Although the term isn't used, it's clear that the Obama campaign sees itself and their candidate as victims of a vast conspiracy of right-wingers.
Going all the way back to the 1988 presidential election, Obama's "Fight the Smears" chart (featuring the campaign's new sort-of "presidential seal," replacing the one that was "dropped," at the top left) purports to tell us "Who's Behind These Lies."
If the page's historical starting points are any indication, to paraphrase Jerry Lee Lewis, there may not be "a whole lotta smearin' goin' on" among the current "smearing" parties it identifies:
(Notes: The "exposure" and "gamma" of the original Obama web page were modified to make the connecting lines easier to see; the red box at the bottom was added by me; no other changes were made.)
The Obama display provides yet another chance for Old Media to set the record straight about the fundamental truth of supposed past "lies." I don't expect that, so I will do it here instead.
Willie Horton Ad
Unbeknownst to most, a Massachusetts newspaper, the Lawrence Eagle-Tribune, won a 1988 Pulitzer Prize in Journalism for its 1997 "investigation that revealed serious flaws in the Massachusetts prison furlough system and led to significant statewide reforms." Willie Horton was among the furloughed prisoners the paper profiled in its 175 stories. The last paragraph of this April 2003 Associated Press story at Boston.com about the additional Pulitzer the paper won that year confirms this, saying that the 1988 investigation addressed "Gov. Michael Dukakis' furlough of convicted murderer Willie Horton, which sparked a firestorm in his presidential campaign against George H.W. Bush."
But even before the Bush campaign used the truth of the Horton furlough and its aftermath against Dukakis, presidential contender Al Gore had attacked the furlough program in April 1998 in an attempt to derail Gov. Dukakis's march to the Democratic nomination. When asked during the 2000 Democratic primary about what happened in 1988, former Dukakis campaign director Susan Estrich said that:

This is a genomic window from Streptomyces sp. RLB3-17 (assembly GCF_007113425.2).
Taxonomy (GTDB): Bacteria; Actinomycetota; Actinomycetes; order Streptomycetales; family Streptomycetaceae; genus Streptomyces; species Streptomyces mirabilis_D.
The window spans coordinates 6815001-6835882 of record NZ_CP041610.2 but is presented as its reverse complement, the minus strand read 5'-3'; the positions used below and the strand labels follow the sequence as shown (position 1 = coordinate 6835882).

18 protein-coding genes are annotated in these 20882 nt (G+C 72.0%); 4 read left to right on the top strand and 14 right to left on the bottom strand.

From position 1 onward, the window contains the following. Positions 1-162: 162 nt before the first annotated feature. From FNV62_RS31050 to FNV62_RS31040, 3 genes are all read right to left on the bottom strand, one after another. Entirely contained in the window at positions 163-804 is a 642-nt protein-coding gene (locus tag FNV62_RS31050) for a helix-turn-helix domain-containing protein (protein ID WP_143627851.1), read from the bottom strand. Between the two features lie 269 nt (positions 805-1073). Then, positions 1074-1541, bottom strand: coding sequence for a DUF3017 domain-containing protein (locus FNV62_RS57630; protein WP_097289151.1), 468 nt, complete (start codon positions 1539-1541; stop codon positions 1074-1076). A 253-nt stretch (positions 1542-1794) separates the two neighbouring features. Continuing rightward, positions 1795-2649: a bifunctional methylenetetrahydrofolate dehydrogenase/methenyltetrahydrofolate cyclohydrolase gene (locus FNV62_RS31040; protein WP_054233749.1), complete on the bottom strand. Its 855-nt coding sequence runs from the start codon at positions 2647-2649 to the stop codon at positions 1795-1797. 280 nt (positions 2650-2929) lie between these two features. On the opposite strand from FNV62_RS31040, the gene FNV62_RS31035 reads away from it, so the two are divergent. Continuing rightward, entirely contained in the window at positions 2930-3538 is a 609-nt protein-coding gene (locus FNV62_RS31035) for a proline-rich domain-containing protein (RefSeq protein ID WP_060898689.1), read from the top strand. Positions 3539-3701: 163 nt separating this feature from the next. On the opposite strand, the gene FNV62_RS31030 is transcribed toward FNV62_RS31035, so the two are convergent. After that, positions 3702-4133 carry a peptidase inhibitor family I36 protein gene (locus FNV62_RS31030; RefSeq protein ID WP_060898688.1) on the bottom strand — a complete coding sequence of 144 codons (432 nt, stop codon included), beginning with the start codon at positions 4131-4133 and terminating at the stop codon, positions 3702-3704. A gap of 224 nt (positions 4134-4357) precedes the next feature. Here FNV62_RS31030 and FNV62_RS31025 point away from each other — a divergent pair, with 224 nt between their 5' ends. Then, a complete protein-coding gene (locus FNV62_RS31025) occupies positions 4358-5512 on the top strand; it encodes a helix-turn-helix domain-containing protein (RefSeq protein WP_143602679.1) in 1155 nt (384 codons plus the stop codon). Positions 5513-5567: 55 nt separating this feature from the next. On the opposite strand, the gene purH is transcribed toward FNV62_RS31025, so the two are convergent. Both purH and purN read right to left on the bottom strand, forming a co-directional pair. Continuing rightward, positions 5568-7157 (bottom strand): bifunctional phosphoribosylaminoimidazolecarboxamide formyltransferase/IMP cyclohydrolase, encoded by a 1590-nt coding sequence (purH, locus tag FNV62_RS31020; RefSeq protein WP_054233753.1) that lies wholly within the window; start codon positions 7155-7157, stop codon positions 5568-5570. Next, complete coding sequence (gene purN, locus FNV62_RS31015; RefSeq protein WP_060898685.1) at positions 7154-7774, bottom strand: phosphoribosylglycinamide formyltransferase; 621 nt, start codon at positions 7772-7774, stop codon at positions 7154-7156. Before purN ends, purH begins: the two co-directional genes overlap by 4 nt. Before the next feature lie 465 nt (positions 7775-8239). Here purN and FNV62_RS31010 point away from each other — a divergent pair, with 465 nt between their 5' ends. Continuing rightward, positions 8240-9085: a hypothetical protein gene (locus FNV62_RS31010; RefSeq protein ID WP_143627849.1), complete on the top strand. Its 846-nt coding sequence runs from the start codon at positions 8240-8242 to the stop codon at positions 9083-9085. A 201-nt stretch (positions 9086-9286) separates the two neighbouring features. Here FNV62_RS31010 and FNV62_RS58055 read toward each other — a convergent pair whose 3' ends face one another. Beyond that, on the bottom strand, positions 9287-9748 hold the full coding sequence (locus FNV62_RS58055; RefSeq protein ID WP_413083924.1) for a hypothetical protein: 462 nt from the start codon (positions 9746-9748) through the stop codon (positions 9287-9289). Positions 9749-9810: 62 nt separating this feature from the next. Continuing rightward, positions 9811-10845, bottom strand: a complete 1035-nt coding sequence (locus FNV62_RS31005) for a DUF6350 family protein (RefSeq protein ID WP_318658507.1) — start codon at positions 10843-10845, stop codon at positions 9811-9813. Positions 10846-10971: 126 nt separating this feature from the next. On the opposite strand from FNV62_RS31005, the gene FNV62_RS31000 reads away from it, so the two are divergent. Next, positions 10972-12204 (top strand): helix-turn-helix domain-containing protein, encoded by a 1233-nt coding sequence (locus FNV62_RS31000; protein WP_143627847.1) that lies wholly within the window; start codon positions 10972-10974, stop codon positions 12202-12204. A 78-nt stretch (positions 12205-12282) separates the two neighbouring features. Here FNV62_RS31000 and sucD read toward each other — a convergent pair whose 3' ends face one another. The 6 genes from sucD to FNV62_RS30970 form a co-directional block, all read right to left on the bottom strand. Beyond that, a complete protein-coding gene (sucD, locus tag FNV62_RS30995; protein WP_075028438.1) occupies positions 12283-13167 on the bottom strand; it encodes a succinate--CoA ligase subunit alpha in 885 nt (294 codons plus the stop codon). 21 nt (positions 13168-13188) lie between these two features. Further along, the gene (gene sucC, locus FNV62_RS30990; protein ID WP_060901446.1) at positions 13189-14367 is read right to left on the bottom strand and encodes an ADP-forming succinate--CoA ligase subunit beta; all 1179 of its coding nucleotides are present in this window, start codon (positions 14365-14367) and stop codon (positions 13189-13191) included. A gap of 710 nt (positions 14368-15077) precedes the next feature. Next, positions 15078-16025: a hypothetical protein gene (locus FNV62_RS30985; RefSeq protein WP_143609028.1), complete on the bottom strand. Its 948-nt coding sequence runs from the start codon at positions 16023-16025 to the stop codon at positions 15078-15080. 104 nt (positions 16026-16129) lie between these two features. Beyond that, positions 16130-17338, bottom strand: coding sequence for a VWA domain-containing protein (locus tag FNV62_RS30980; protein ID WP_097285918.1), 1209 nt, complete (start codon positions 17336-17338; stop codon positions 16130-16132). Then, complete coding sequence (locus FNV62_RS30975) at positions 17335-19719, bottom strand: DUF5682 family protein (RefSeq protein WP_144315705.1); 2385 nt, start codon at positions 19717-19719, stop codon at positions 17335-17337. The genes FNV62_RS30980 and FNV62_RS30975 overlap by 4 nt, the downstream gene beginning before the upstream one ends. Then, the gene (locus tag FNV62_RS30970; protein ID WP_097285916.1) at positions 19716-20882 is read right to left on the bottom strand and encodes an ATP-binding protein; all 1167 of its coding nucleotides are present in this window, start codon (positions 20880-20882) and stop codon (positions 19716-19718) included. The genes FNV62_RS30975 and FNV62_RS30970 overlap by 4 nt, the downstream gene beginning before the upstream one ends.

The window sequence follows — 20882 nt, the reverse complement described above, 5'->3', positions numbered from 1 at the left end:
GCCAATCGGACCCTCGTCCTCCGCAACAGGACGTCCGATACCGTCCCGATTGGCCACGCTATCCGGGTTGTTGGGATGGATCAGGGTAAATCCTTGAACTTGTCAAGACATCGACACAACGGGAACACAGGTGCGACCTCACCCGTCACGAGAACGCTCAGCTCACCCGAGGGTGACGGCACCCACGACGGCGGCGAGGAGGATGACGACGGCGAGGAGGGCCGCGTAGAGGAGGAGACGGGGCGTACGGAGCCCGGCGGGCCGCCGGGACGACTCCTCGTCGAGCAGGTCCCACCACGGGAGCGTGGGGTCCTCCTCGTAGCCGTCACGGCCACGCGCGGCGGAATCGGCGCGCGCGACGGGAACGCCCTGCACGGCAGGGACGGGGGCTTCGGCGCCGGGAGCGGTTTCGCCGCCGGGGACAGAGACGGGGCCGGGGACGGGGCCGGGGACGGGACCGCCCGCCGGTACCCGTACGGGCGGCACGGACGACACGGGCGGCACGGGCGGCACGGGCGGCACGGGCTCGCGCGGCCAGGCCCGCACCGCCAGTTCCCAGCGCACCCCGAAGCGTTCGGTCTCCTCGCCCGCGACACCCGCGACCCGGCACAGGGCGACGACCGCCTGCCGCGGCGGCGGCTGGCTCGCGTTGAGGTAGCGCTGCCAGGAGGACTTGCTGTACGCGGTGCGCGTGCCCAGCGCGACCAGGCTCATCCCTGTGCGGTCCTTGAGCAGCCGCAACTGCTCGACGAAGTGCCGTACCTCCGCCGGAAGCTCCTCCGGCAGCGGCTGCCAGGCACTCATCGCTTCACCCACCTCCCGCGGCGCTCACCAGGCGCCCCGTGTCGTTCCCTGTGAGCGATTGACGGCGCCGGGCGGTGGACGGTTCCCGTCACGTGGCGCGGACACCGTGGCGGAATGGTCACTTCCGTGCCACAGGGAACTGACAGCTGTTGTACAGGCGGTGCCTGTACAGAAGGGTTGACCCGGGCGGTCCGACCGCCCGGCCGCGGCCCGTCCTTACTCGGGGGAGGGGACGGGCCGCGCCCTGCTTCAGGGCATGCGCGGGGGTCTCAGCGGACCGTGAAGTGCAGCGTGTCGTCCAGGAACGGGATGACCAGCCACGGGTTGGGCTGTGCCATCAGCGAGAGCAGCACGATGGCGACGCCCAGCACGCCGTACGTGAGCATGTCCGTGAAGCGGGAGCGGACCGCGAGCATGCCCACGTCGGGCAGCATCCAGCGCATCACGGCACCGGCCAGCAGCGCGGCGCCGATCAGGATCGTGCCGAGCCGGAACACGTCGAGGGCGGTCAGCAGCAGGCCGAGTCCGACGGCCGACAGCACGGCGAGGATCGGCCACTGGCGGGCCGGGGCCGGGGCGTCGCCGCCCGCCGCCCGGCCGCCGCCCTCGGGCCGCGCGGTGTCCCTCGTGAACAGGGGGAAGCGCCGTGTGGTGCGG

..... it didn't matter whether Gore used Horton's name because "he had become the symbol of the furlough problem well in advance" of that April 1988 debate.
"In political terms, it's fair to say the Willie Horton issue was the furlough issue and the furlough issue was the Willie Horton issue. And, it had such racial overtones and was so divisive, frankly we were surprised when he raised it in the debate."
It's thus fair to say that Republicans finished the job Democrat Al Gore had started. It's also completely fair to ask why Al Gore's name isn't on the "Smears Inc." chart, and what Team Obama thinks has to gain by bringing up the patently false "Willie Horton was a Republican smear" meme.
Clinton 1992 Campaign
Although there were others, the two principal "smears" against Bill Clinton in 1992 concerned his affair with Gennifer Flowers and how he avoided the Vietnam-era draft. Both "smears" are actually "truths."
Flowers, with whom Clinton had denied having an extramarital affair in 1992, was vindicated six years later when, "while giving a deposition Saturday in the Paula Jones sexual harassment case, Clinton acknowledged under oath that he had had an affair with Flowers ....."
As to the draft-avoidance/draft-dodging charges, no one has ever refuted Col. Eugene Holmes's statement on the matter. Holmes's September 7, 1992 open letter and affidavit to the American public called Clinton "a draft dodger," saying that the candidate had engaged in "purposefully defrauding the military by deceiving me, both in concealing his anti-military activities overseas and his counterfeit intentions for later military service." A complete timeline of Clinton's draft-avoidance/draft-dodging efforts is here.
Then, of course, there was the Clinton claim that during 1992 the country was experiencing "the worst economy in 50 years." Economic growth in the three full quarters before the election averaged just over 4%.
It would seem unwise for Team Obama to expose their candidate to questions about why his campaign considers those who have told the truth about these and other items that were issues in the 1992 election campaign to be authors of "smears."